Ex­perts say deal cru­cial by early ’13


Austin American-Statesman - - BUSINESS - Con­tin­ued from B

more the mar­ket is say­ing, ‘Just give us some­thing.’ ”

Sal Arnuk, a part­ner at Themis Trad­ing, sug­gested that the sharp drop in stocks might have been an over­re­ac­tion. The Dow was down as much as 189 points, and be­fore the mar­ket opened, stock fu­tures sug­gested a de­cline of 200 points or more.

“It’s not a sur­prise that they weren’t able to come to an agree­ment,” he said. I don’t think most of Wall Street an­tic­i­pated that they would come to an agree­ment.”

Other mar­kets reg­is­tered their con­cern, but the re­ac­tion was not ex­treme. The yield on the bench­mark 10-year U.S. Trea­sury note fell 0.04 per­cent­age point to 1.76 per­cent.

The price of gold, which some in­vestors buy when fear over­takes the mar­ket, climbed, but only by 0.9 per­cent. Gold rose $14.20 to $1,660.10 an ounce.

If the full “fis­cal cliff” takes ef­fect, econ­o­mists say it could drag the United States into re­ces­sion next year. The im­pact would be grad­ual, though, and a re­ces­sion is not a sure thing.

Most peo­ple would re­ceive only slightly less money in each pay­check. And the tax in­creases and spend­ing cuts could be retroac­tively re­pealed if a deal comes to­gether af­ter Jan. 1.

If bud­get talks dragged on, many busi­nesses might put off in­vest­ment or hir­ing, and con­sumer spend­ing could suf­fer. That’s why most econ­o­mists say it would be cru­cial to reach a deal within roughly the first two months of 2013.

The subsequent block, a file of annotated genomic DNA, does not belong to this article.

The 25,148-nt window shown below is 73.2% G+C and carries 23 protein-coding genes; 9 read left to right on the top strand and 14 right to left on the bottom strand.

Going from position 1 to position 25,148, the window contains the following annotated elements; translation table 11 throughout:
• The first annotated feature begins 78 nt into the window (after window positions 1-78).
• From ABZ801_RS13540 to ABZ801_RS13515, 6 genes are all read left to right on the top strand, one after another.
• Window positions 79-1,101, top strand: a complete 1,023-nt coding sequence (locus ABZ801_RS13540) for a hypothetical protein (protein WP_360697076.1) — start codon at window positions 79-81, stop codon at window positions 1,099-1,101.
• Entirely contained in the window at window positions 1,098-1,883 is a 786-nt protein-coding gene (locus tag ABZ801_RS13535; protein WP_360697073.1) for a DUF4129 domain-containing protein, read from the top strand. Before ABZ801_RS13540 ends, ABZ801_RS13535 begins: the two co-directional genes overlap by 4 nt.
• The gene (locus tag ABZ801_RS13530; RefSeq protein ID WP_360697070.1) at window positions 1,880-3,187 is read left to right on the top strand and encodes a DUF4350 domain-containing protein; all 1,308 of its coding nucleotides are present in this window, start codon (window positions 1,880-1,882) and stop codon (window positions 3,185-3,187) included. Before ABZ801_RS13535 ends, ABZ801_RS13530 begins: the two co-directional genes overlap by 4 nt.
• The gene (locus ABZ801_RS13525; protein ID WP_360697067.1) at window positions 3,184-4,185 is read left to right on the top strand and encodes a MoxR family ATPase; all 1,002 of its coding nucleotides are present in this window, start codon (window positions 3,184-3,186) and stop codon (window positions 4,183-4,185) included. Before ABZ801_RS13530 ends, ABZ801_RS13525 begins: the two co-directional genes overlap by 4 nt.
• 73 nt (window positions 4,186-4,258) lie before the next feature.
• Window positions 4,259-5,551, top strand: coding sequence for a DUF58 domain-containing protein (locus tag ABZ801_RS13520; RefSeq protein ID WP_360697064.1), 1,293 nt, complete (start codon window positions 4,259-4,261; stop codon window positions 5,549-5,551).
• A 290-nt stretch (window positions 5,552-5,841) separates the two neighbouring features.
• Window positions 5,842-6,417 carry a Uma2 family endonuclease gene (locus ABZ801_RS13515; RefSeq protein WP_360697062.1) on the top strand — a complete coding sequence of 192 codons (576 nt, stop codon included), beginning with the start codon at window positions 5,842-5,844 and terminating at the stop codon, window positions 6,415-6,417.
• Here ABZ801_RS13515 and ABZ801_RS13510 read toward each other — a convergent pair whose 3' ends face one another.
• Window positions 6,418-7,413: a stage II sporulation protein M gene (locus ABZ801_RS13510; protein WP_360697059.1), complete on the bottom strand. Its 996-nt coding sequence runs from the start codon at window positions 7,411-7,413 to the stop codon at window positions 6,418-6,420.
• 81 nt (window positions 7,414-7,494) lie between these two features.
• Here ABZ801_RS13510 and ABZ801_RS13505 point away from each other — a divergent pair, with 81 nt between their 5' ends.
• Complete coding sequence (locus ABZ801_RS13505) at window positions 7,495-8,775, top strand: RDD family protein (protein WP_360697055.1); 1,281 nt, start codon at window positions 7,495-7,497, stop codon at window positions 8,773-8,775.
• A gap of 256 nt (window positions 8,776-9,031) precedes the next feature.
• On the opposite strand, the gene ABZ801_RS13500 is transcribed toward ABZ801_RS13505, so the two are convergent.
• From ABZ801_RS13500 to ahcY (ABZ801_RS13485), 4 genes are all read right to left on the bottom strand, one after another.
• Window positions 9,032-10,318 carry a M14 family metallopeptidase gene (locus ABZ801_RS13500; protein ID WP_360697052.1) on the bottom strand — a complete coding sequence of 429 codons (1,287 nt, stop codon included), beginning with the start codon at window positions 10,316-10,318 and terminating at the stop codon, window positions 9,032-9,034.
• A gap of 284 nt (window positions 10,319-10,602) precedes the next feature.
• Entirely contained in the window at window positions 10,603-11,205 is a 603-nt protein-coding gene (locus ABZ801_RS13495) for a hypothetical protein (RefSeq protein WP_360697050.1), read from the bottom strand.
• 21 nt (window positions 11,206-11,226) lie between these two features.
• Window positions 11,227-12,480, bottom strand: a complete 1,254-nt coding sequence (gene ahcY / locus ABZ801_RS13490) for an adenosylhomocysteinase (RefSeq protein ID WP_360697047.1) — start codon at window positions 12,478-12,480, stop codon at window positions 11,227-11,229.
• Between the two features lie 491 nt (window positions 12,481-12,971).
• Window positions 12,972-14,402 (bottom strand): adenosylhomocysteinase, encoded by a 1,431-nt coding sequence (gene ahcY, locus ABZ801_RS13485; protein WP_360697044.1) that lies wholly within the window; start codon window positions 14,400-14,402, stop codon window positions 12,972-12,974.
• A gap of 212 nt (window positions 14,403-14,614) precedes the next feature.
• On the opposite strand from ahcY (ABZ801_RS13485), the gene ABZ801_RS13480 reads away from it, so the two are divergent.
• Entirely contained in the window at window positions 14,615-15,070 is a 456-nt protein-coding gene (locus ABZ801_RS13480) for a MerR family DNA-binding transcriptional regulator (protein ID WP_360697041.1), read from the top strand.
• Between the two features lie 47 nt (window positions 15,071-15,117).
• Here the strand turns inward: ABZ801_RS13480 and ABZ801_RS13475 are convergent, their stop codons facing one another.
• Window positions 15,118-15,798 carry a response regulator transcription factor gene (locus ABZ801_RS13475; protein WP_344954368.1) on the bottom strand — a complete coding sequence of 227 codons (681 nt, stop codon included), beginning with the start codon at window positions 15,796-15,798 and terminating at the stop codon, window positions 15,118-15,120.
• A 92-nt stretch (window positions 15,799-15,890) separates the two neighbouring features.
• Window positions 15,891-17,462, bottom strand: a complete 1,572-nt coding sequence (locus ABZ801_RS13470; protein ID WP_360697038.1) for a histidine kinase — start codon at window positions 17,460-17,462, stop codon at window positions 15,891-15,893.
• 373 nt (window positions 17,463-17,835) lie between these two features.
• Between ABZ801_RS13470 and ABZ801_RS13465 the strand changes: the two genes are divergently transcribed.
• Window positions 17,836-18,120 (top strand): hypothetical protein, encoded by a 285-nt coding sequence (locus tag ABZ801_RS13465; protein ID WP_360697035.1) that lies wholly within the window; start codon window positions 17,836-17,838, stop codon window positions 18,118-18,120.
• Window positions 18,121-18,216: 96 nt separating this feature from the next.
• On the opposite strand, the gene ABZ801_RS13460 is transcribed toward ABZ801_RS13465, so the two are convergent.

“Be­lieve you me,” Krosby said, “if you think that there is a re­ces­sion in the off­ing you are go­ing to see this mar­ket sell off. It’s sell off first, ask ques­tions later.”

It was not the first time that Wall Street wor­ried about the “fis­cal cliff” talks.

On the day af­ter the elec­tion, when vot­ers re­turned di­vided government to power, the Dow dropped 312 points. On Nov. 14, when Pres­i­dent Barack Obama in­sisted on higher tax rates for the wealthy, the Dow dropped 185 points.

The sharp drop in stocks Fri­day was rem­i­nis­cent of, although much smaller in scale than, what hap­pened Sept. 29, 2008, dur­ing the fi­nan­cial cri­sis. The House de­feated a pro­posed $700 bil­lion bailout of the U.S. fi­nan­cial in­dus­try, and the Dow plunged 777 points, its worst one-day de­cline. Four days later, the House, shaken by Wall Street’s re­ac­tion, passed a mod­i­fied bill.

Stocks closed sharply lower Fri­day in Asia af­ter House Repub­li­cans can­celed their vote. The Nikkei in­dex in Ja­pan fell al­most 1 per­cent, and Hong Kong’s Hang Seng In­dex dropped 0.7 per­cent. Stocks were also lower in Europe.

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